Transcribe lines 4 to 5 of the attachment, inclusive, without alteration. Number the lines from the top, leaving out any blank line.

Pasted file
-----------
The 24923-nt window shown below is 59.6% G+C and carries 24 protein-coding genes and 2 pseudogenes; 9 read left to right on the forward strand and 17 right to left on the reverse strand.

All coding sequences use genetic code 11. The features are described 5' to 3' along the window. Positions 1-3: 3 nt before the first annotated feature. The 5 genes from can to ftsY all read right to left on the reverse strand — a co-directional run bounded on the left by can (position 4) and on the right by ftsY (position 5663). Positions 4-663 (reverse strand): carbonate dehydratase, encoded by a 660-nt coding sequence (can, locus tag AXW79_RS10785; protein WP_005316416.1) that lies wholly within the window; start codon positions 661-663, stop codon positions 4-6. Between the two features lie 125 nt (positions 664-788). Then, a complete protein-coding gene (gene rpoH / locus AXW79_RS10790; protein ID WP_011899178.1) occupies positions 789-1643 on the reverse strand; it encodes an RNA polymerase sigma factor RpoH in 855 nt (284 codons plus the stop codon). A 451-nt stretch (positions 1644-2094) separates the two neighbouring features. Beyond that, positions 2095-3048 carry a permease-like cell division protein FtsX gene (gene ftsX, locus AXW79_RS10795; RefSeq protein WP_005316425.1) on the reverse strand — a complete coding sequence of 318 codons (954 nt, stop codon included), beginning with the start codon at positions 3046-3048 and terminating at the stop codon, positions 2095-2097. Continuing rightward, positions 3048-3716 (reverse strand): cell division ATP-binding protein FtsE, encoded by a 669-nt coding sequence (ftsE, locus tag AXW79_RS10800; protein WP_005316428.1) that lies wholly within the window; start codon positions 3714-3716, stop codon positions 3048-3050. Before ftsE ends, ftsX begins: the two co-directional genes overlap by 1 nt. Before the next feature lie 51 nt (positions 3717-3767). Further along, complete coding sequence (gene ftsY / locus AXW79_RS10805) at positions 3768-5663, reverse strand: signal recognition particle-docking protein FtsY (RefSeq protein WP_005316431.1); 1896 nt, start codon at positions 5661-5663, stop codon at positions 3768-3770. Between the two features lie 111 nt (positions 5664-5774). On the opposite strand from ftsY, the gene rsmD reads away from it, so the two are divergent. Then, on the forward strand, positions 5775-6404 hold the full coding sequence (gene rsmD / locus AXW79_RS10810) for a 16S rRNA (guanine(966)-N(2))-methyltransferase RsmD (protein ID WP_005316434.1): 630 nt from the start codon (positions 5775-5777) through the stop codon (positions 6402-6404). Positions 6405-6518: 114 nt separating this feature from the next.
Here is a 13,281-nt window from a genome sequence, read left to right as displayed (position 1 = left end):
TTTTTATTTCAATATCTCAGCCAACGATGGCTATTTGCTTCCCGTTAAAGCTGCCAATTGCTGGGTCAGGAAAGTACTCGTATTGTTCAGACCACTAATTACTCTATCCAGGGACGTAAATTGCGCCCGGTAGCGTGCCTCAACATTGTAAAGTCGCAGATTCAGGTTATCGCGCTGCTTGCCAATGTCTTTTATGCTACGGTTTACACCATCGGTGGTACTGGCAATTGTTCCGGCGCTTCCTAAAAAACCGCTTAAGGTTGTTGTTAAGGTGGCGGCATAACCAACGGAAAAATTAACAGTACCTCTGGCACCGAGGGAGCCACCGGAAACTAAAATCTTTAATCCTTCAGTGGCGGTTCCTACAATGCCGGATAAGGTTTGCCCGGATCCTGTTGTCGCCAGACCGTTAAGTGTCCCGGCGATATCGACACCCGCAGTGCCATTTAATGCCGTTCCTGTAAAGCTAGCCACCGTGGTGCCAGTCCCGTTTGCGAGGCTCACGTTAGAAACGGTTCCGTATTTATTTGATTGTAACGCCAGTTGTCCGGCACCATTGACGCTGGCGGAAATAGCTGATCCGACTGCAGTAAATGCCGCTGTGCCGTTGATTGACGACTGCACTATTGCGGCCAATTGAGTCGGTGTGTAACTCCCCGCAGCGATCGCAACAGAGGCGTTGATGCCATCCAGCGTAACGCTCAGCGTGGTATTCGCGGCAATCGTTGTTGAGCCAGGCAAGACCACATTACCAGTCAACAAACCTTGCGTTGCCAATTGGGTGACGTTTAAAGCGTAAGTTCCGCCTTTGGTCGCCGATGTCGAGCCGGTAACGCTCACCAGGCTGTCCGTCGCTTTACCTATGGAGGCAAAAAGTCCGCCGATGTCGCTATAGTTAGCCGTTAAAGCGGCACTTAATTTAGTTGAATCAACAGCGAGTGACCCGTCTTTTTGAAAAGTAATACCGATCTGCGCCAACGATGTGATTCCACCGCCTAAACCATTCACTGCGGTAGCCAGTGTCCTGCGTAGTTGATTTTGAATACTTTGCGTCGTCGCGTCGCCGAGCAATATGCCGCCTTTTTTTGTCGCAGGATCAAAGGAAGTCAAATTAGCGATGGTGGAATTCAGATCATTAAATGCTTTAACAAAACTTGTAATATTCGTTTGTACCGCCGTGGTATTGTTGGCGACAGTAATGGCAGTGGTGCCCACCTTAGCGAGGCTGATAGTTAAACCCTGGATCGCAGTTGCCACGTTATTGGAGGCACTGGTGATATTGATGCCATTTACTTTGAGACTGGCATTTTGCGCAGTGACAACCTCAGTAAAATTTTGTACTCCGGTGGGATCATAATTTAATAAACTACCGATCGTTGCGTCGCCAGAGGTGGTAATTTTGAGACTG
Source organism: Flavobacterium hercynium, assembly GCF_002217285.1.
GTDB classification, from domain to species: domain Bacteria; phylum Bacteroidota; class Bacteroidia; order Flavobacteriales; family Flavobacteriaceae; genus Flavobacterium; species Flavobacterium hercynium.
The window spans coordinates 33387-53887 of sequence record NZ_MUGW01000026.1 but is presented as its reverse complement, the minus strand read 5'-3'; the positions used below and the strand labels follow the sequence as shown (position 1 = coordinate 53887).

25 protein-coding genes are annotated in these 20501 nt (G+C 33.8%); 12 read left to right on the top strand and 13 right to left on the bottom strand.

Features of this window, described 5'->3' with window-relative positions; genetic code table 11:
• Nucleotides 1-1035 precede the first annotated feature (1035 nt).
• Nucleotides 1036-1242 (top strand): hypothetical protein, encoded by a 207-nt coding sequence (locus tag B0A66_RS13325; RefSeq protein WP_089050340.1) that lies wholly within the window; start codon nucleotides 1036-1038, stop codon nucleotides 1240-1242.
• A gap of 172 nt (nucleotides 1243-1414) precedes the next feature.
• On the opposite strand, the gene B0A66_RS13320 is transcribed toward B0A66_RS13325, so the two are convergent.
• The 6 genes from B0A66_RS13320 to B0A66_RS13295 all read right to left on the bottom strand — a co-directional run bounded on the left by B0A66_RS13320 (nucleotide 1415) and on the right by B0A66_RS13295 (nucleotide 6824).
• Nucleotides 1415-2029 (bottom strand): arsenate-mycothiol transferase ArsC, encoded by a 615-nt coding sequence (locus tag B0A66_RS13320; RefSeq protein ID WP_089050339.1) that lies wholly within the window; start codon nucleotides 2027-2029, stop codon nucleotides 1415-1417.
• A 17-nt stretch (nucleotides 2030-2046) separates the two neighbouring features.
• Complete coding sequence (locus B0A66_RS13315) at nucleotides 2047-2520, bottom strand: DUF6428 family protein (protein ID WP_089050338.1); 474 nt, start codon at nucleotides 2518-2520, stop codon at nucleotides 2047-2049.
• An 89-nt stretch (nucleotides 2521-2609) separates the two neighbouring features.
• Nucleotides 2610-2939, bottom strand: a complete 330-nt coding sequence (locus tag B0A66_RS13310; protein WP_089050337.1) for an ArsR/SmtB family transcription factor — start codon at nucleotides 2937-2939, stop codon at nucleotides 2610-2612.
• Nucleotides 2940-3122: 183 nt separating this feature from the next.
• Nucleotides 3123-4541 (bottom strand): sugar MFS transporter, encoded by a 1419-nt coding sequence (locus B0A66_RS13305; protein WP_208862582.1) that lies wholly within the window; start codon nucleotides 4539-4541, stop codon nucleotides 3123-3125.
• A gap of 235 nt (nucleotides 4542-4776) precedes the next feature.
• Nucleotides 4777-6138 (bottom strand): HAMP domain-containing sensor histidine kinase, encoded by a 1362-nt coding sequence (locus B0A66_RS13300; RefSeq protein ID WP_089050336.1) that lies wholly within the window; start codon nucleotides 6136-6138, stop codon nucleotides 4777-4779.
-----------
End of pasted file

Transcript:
TTTTTATTTCAATATCTCAGCCAACGATGGCTATTTGCTTCCCGTTAAAGCTGCCAATTGCTGGGTCAGGAAAGTACTCGTATTGTTCAGACCACTAATTACTCTATCCAGGGACGTAAATTGCGCCCGGTAGCGTGCCTCAACATTGTAAAGTCGCAGATTCAGGTTATCGCGCTGCTTGCCAATGTCTTTTATGCTACGGTTTACACCATCGGTGGTACTGGCAATTGTTCCGGCGCTTCCTAAAAAACCGCTTAAGGTTGTTGTTAAGGTGGCGGCATAACCAACGGAAAAATTAACAGTACCTCTGGCACCGAGGGAGCCACCGGAAACTAAAATCTTTAATCCTTCAGTGGCGGTTCCTACAATGCCGGATAAGGTTTGCCCGGATCCTGTTGTCGCCAGACCGTTAAGTGTCCCGGCGATATCGACACCCGCAGTGCCATTTAATGCCGTTCCTGTAAAGCTAGCCACCGTGGTGCCAGTCCCGTTTGCGAGGCTCACGTTAGAAACGGTTCCGTATTTATTTGATTGTAACGCCAGTTGTCCGGCACCATTGACGCTGGCGGAAATAGCTGATCCGACTGCAGTAAATGCCGCTGTGCCGTTGATTGACGACTGCACTATTGCGGCCAATTGAGTCGGTGTGTAACTCCCCGCAGCGATCGCAACAGAGGCGTTGATGCCATCCAGCGTAACGCTCAGCGTGGTATTCGCGGCAATCGTTGTTGAGCCAGGCAAGACCACATTACCAGTCAACAAACCTTGCGTTGCCAATTGGGTGACGTTTAAAGCGTAAGTTCCGCCTTTGGTCGCCGATGTCGAGCCGGTAACGCTCACCAGGCTGTCCGTCGCTTTACCTATGGAGGCAAAAAGTCCGCCGATGTCGCTATAGTTAGCCGTTAAAGCGGCACTTAATTTAGTTGAATCAACAGCGAGTGACCCGTCTTTTTGAAAAGTAATACCGATCTGCGCCAACGATGTGATTCCACCGCCTAAACCATTCACTGCGGTAGCCAGTGTCCTGCGTAGTTGATTTTGAATACTTTGCGTCGTCGCGTCGCCGAGCAATATGCCGCCTTTTTTTGTCGCAGGATCAAAGGAAGTCAAATTAGCGATGGTGGAATTCAGATCATTAAATGCTTTAACAAAACTTGTAATATTCGTTTGTACCGCCGTGGTATTGTTGGCGACAGTAATGGCAGTGGTGCCCACCTTAGCGAGGCTGATAGTTAAACCCTGGATCGCAGTTGCCACGTTATTGGAGGCACTGGTGATATTGATGCCATTTACTTTGAGACTGGCATTTTGCGCAGTGACAACCTCAGTAAAATTTTGTACTCCGGTGGGATCATAATTTAATAAACTACCGATCGTTGCGTCGCCAGAGGTGGTAATTTTGAGACTG
Source organism: Flavobacterium hercynium, assembly GCF_002217285.1.